The Air Force establishes and uses its airfields to support the scope and level of operations necessary to carry out missions worldwide. The Congress funds airfields in response to Air Force requirements, but also specifies that civil aviation access is a national priority to be accommodated when it does not jeopardize an installation's military utility. The Air Force engages in dialogue with the civil aviation community and the Federal Aviation Administration to ensure mutual understanding of long-term needs for the national air transportation system and programmed military force structure requirements. To implement the national policy and to respond to requests for access, the Air Force must have policies that balance such requests with military needs. Civil aircraft access to Air Force airfields on foreign territory requires host nation approval.
(a) The Air Force will manage two programs that are generally used to grant civil aircraft access to its airfields: civil aircraft landing permits and joint-use agreements. Other arrangements for access will be negotiated as required for specific purposes.
(1) Normally, landing permits will be issued only for civil aircraft operating in support of official Government business. Other types of use may be authorized if justified by exceptional circumstances. Access will be granted on an equitable basis.
(2) The Air Force will consider only proposals for joint use that do not compromise operations, security, readiness, safety, environment, and quality of life. Further, only proposals submitted by authorized local Government representatives eligible to sponsor a public airport will be given the comprehensive evaluation required to conclude a joint-use agreement.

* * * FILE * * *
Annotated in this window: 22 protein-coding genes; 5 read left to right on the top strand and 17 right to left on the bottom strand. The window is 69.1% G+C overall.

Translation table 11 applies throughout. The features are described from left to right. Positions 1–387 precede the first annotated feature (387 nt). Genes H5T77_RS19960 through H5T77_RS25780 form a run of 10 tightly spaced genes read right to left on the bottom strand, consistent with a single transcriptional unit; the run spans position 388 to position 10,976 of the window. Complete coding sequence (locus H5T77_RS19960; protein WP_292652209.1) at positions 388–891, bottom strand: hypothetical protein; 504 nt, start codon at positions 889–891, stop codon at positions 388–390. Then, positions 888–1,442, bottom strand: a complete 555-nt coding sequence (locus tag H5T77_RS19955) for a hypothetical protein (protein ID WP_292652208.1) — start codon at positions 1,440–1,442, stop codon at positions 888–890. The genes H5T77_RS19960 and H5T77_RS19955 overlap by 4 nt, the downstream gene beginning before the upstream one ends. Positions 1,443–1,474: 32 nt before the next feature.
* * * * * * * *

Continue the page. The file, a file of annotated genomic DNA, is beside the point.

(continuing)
(3) Any aircraft operator with an inflight emergency may land at any Air Force airfield without prior authorization. An inflight emergency is defined as a situation that makes continued flight hazardous.
(b) Air Force requirements will take precedence on Air Force airfields over all civil aircraft operations, whether they were previously authorized or not.
(c) Civil aircraft use of Air Force airfields in the United States will be subject to Federal laws and regulations. Civil aircraft use of Air Force airfields in foreign countries will be subject to US Federal laws and regulations that have extraterritorial effect and to applicable international agreements with the country in which the Air Force installation is located.
Title 32 published on 2012-07-01
no entries appear in the Federal Register after this date.
This is a list of United States Code sections, Statutes at Large, Public Laws, and Presidential Documents, which provide rulemaking authority for this CFR Part.